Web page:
Hey all, one day I was going through some videos and I found a disk I forgot I had, it’s from an old TV show from the 1960s called The Invaders. Thus, today’s classic reflection.
The premise of The Invaders is that an alien race secretly comes to Earth to take over, (their planet is dying) and no one knows except for David Vincent. He’s an architect who – one night – witnesses one of their space craft landing while pulled over after taking a wrong turn down a country road. He tries to warn his fellow Earthlings, but of course, everyone thinks he’s nuts. Although through the course of the series he does get some people to believe and even help him as he pursues and tries to expose the alien presence on Earth.
The main character of David Vincent is played by veteran TV actor Roy Thinnes who starred in several shows including The Psychiatrist (2 episodes were directed by a young Steven Spielberg), Falcon Crest (in the early 1980s), General Hospital and the 1991 remake of Dark Shadows. He also starred in several made-for-TV movies Satan’s School for Girls (with Kate Jackson) and The Norliss Tapes (1973), as well as appearing in more recent times as a guest star in Law and Order and The X-Files. He also appeared in The Invaders in 1995 when it was updated and re-made into a mini-series starring Scott Bakula (I missed this one!)
This series was short-lived, only two seasons were filmed. Maybe it’s because you can only go so far with a story-line of invading aliens and ignorant Earthlings. To folks watching it now for the first time it will seem dated and at times maybe a little corny, but as a child watching in the 60s, it was scary and a little creepy. This was due to several good ideas concerning the portrayal of the aliens:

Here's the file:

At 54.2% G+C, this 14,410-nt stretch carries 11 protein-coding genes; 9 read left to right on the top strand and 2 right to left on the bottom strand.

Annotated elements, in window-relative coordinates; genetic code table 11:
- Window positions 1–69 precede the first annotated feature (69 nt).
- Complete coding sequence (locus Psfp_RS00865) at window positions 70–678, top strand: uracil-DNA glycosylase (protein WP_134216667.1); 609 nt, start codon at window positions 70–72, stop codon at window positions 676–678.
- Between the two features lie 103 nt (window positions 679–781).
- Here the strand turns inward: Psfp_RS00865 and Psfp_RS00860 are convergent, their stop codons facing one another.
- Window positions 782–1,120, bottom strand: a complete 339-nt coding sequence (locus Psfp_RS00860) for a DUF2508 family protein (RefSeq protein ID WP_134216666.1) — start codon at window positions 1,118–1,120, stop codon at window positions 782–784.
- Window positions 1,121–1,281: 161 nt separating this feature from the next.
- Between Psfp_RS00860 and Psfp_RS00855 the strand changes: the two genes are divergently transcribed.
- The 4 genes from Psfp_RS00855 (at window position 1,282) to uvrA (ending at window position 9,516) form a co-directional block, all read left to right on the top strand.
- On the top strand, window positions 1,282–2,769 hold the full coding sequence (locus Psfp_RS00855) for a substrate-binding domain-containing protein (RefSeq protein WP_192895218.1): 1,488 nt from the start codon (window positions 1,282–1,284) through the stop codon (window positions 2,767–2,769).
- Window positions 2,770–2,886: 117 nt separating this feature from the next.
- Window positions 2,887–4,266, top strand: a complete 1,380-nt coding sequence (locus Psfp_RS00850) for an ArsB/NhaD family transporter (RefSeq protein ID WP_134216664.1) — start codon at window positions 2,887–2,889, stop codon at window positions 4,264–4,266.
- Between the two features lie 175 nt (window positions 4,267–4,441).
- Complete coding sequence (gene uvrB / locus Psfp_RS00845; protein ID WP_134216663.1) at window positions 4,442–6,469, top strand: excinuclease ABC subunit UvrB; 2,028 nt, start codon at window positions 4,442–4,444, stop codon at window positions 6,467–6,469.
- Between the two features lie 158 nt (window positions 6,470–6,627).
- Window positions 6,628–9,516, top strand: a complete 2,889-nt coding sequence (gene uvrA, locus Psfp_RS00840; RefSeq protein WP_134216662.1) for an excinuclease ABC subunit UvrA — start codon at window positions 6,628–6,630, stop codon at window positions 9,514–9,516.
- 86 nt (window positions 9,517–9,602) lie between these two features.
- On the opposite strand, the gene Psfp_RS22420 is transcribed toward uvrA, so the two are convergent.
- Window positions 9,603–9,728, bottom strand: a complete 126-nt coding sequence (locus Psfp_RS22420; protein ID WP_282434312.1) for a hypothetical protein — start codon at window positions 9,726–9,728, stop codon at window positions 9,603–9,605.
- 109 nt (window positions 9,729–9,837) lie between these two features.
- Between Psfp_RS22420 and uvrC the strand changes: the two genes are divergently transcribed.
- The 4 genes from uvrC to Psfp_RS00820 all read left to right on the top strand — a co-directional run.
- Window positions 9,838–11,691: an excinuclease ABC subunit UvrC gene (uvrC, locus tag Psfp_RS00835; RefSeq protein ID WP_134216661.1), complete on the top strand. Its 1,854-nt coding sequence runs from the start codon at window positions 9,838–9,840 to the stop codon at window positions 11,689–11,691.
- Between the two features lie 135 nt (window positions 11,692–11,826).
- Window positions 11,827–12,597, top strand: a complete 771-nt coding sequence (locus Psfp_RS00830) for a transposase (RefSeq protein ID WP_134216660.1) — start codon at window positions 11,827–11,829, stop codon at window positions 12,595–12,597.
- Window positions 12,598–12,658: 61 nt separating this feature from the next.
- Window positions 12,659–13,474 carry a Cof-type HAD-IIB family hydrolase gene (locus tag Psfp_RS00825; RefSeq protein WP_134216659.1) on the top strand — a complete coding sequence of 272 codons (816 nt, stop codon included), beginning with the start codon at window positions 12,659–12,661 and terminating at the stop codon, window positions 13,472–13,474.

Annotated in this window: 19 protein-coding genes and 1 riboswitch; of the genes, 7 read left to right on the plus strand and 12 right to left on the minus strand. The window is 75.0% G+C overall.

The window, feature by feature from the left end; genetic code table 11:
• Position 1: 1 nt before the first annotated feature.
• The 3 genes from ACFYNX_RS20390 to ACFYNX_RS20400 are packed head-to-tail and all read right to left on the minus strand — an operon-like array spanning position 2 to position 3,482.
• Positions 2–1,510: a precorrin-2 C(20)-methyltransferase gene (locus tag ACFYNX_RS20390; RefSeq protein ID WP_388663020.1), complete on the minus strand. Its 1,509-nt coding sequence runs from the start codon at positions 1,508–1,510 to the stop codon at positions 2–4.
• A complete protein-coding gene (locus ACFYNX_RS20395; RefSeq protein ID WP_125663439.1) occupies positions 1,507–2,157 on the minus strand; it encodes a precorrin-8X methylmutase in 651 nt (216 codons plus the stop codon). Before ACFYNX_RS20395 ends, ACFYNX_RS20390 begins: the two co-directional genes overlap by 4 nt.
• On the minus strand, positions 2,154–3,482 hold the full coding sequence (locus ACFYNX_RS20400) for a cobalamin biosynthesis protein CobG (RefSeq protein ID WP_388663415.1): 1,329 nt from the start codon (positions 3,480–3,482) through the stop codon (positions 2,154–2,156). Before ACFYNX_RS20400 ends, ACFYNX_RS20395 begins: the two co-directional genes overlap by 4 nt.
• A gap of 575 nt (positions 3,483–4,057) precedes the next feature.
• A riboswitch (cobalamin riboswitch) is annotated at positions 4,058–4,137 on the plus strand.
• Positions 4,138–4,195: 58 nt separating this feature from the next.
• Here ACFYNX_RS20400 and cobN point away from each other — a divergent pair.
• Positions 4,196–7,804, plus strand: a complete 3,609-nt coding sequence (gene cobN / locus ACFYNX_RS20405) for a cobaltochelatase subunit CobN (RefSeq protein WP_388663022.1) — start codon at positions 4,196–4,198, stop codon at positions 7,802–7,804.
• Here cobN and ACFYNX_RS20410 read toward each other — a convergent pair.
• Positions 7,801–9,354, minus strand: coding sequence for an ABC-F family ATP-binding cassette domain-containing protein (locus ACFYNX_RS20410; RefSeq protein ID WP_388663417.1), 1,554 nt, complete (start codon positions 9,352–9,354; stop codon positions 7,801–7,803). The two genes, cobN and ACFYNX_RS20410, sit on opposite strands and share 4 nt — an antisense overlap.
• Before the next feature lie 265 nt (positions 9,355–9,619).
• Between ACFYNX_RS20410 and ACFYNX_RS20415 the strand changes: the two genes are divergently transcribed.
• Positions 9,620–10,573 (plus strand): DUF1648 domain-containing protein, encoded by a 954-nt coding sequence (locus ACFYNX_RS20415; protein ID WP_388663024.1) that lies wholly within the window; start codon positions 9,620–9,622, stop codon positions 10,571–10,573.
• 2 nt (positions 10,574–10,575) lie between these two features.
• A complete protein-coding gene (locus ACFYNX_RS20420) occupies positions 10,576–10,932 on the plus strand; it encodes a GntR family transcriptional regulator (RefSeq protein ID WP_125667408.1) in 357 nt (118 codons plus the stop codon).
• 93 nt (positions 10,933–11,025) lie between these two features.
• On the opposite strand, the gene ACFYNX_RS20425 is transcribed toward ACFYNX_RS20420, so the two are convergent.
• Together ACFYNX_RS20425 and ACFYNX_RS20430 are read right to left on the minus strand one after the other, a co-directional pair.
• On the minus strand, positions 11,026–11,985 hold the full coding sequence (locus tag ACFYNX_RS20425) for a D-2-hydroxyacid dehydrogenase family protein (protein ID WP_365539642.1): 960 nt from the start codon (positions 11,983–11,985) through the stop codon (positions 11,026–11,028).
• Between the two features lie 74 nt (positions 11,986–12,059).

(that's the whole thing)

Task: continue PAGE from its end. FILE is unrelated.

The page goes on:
- We don’t know much about them or where they come from,
- We only see their true form in one episode, and
- They don’t talk too much about themselves.
- They take human form, but must regenerate often in order to keep it,
- They don’t bleed and don’t have a pulse,
- They also have a weird bent finger.
And as mentioned before, they don’t have a lot to say. When they die, they automatically disintegrate making it hard for our hero to get physical proof. (If they die with or by any of their alien gizmos, they grab them and everything disintegrates. Well, at least they clean up after themselves.)
The Invaders was produced by Quinn Martin Productions, which is proudly stated at the beginning of each episode.
Those of us who grew up in the 1960s and 70s are very familiar with QM who produced many popular shows including The Fugitive, Twelve O’Clock High, The FBI, The Streets of San Francisco, Cannon and Barnaby Jones.
The show itself was a creation of Larry Cohen, a writer, producer and director who is famous or infamous for the camp horror classic It’s Alive, a movie about a killer mutant baby. He also created another cult 60s western show Branded staring Chuck Conners. He’s known for his wacky stories and low-budget production values when he’s directing and producing. But The Invaders stands out as one of his better or more serious attempts at a decent sci-fi drama.
As stated above, this is 60s TV, so have some patience and respect for your elders.
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